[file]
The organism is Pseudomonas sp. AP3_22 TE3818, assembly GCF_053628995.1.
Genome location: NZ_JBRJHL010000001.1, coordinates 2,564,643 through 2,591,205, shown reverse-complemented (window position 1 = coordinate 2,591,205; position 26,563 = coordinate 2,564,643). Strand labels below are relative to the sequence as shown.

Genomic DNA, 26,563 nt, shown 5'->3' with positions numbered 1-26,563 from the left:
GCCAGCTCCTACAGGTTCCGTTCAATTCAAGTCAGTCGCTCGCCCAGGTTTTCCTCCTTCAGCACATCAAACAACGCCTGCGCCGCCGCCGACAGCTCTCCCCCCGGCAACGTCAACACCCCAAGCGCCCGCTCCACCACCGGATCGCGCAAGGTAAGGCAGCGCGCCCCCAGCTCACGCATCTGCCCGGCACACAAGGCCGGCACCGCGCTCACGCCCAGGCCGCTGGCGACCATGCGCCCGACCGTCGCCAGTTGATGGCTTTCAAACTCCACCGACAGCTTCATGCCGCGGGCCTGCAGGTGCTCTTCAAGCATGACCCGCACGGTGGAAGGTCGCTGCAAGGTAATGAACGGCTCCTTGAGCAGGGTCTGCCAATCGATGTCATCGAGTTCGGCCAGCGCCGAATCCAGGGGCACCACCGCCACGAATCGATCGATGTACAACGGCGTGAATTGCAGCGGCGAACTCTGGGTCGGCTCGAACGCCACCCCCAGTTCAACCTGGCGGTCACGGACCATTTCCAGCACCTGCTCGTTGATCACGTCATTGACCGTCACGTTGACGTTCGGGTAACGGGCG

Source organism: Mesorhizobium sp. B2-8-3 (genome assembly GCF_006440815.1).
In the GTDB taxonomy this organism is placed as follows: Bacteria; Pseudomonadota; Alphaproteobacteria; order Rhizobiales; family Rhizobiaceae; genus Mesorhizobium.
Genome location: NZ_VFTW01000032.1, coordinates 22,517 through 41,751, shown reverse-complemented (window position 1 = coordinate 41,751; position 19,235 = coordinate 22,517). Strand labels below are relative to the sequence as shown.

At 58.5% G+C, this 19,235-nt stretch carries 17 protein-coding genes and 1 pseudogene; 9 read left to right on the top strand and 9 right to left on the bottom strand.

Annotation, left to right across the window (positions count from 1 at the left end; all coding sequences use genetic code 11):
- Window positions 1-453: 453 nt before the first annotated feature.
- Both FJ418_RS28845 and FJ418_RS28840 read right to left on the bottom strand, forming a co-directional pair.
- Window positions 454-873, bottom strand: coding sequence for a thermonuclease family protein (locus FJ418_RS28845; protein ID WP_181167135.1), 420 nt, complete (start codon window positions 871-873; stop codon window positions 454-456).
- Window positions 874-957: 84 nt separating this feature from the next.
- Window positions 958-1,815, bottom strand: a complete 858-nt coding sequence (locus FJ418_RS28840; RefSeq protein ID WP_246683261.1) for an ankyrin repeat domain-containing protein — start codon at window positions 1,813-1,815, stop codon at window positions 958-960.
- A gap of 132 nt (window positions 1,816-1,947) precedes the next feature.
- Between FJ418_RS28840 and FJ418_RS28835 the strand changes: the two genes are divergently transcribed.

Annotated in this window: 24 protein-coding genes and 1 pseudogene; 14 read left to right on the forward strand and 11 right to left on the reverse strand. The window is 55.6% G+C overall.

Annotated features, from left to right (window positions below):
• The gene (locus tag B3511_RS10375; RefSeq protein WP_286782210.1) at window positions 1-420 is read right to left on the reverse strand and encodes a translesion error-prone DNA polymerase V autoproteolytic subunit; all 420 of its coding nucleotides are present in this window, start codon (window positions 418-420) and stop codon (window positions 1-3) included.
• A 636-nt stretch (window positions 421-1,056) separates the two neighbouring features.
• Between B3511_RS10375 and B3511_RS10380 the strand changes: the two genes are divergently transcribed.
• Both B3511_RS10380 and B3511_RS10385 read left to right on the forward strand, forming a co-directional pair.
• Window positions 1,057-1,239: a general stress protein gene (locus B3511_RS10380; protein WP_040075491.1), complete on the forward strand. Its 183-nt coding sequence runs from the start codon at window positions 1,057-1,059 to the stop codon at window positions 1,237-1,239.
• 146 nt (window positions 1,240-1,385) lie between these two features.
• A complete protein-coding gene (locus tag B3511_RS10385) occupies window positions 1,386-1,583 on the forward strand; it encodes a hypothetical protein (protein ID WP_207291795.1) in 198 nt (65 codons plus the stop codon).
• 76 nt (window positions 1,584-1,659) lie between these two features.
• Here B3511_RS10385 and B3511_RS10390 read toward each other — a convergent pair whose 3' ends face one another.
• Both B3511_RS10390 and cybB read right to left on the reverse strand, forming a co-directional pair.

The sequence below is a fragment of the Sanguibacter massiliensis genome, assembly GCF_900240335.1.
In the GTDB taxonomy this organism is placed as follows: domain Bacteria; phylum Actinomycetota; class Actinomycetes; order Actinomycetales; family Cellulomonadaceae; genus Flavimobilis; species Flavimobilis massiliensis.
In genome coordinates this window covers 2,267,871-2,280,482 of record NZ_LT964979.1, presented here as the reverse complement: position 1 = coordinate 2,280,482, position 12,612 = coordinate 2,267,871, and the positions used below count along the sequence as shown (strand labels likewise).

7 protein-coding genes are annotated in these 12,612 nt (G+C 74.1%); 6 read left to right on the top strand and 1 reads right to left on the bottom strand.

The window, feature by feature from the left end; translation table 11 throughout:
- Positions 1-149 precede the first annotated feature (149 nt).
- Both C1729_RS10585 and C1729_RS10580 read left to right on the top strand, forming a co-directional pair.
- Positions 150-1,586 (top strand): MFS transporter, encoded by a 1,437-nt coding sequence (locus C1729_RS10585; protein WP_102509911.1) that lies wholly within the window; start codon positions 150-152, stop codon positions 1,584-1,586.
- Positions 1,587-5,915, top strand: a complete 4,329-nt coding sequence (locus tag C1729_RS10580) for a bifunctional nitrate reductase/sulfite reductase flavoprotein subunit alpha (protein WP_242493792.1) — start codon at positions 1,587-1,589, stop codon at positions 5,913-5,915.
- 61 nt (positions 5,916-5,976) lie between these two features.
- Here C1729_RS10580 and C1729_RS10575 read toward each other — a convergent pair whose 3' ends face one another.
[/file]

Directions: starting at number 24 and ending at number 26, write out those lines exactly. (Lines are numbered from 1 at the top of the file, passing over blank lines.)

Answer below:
• 146 nt (window positions 1,240-1,385) lie between these two features.
• A complete protein-coding gene (locus tag B3511_RS10385) occupies window positions 1,386-1,583 on the forward strand; it encodes a hypothetical protein (protein ID WP_207291795.1) in 198 nt (65 codons plus the stop codon).
• 76 nt (window positions 1,584-1,659) lie between these two features.